Thursday, July 14, 2011

Construction and deconstruction

While I was knitting and crocheting up a storm indoors -- see the latest bag, made from freecycled thick and thin yarn -- great deeds were being done out of doors.



The bag, knitted, and with crocheted edges and strap



is lined with sparkly fabric left over from the Dollivers' evening gowns, and came originally from a little dress at the dumpster. Total cost: zero.

I was pleased with this one, since I started it at the point of the flap, then figured out how to continue to make a bag shape while keeping the point at the right place, which worked out. I also needed to stiffen it, since it's wide and shallow, clutch style, which sort of collapses in the middle without help. So I got a piece of black foamcore left over from my black and copper wire artmaking period, and slid that in behind the lining, the overstitched it in place. Lightweight, but sturdy and does the job nicely.

It occurs to me that it would be a good practice to send pix of stuff I've made from freecycled yarn to the donor, so they can enjoy seeing what happened next. Usually they're crafters or related to crafters, and they like to know the donation was used, not just stuffed into another closet in another house.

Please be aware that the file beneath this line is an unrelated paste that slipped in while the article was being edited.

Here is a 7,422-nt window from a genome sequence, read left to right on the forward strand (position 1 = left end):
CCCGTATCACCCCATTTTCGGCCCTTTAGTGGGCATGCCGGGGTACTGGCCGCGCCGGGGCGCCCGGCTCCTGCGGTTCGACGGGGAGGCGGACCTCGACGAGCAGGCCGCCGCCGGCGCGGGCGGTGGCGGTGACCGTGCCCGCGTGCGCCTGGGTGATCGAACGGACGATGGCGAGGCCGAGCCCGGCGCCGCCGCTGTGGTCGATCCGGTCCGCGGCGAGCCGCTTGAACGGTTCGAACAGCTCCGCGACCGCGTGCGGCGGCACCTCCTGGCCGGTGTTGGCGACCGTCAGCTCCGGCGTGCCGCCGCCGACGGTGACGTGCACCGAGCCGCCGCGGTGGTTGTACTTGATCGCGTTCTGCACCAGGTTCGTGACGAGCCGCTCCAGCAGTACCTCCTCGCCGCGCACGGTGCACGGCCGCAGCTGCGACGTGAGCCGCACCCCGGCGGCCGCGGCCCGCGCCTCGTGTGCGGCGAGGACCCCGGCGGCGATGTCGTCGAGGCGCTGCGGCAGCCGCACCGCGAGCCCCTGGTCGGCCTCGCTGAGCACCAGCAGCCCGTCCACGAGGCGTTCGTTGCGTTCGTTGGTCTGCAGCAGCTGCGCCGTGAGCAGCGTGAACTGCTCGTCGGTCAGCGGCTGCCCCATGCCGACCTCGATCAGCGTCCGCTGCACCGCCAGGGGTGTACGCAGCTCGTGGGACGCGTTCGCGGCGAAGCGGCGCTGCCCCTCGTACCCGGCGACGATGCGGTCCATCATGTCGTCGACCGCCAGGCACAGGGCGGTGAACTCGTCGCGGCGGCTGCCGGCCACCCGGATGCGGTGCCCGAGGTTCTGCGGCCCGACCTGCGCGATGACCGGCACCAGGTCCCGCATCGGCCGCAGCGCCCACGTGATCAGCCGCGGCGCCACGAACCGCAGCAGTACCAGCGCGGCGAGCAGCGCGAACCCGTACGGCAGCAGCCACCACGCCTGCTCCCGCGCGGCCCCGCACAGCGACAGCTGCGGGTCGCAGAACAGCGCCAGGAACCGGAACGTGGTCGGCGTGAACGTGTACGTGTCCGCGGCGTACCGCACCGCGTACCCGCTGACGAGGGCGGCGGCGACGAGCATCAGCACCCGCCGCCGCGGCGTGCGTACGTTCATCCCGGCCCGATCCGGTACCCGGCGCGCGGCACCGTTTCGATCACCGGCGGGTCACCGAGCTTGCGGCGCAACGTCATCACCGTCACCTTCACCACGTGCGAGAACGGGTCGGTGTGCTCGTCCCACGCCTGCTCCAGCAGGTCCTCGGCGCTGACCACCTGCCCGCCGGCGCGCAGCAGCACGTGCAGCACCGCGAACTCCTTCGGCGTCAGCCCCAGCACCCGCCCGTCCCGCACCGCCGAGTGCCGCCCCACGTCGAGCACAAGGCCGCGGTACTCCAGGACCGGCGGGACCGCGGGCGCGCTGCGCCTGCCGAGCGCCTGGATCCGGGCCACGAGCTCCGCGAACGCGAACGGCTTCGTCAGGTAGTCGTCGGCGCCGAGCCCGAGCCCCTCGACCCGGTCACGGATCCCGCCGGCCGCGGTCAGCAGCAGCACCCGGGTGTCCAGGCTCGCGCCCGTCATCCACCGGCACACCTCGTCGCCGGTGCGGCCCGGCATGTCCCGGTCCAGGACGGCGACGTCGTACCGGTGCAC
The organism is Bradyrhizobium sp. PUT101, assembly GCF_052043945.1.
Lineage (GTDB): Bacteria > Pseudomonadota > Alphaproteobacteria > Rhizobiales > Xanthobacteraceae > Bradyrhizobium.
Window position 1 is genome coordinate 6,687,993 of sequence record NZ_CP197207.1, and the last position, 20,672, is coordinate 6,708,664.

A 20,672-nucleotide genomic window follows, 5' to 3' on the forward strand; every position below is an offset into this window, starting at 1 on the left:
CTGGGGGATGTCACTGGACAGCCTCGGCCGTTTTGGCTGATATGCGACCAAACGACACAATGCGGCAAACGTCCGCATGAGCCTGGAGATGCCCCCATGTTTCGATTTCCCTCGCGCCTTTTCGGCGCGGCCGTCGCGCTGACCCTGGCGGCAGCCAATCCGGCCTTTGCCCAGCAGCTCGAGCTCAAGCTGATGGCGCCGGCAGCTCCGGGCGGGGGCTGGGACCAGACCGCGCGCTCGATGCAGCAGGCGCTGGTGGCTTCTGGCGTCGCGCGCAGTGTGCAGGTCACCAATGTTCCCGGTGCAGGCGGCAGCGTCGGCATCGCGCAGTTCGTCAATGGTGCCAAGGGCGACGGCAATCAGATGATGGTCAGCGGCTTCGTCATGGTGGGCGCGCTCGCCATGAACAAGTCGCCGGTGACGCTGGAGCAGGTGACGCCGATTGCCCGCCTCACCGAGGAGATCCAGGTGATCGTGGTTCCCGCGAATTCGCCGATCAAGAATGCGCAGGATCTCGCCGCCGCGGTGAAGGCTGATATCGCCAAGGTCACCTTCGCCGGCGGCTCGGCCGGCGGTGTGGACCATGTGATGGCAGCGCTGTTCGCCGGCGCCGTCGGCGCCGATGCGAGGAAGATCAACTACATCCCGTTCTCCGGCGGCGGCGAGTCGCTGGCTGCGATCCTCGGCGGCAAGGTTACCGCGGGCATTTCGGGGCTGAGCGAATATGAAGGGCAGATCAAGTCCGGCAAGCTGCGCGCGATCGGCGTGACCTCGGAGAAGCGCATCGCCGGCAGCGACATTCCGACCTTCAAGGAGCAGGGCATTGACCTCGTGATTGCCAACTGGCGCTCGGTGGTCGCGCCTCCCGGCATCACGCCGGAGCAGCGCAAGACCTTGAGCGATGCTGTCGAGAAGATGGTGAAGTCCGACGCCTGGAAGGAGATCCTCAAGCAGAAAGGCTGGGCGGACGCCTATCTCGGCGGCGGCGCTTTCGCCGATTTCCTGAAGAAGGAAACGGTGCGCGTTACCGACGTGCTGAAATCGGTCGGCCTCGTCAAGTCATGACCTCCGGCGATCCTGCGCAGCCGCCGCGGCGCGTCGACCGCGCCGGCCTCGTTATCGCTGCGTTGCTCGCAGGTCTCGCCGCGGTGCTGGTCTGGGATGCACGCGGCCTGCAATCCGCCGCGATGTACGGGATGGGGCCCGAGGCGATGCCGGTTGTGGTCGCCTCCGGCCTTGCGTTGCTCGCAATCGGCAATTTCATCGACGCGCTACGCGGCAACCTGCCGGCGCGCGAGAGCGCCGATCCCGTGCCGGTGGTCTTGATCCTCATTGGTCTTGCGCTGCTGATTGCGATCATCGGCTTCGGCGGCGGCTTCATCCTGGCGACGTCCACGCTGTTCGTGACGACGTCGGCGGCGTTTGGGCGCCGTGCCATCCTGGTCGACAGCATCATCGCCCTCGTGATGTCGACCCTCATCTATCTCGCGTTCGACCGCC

Meanwhile, outside, the friend next door's landscaper, moonlighting from his regular job, removed a lot of ugly old shrubs that the HOA declined to help with, including a giant one full of poison ivy. He was well warned, and knew how to proceed.





He's also Guatemalan -- translation: brill gardener. I never met a Guatemalan, and I met a lot in my ESL days, when I ran tons of programs to help incoming refugees get their English up to speed, who was not a terrific worker. Most of the guys I came in contact with were rural people who knew all about planting and care of plants, even ones they'd never seen before, this area being different from their home climate.



It's good just to watch that expertise at work. He tamed those shrubs in no time, and made recommendations about what ought to be in that small space instead.



Very nice man. Totally happy to be in the picture, saying, ah, advertising for me! but too shy to give me his name, oh well.



And the new area, ready to plant with better stuff

2 comments:

Minimiss said...

Those nice garden pics make me long for our summer - weather is horrible here at the moment though not as bad as your winter. I love watching someone else do the gardening. Unfortunately it doesn't happen a lot at our place.

ari_1965 said...

A row of dwarf daylilies, maybe.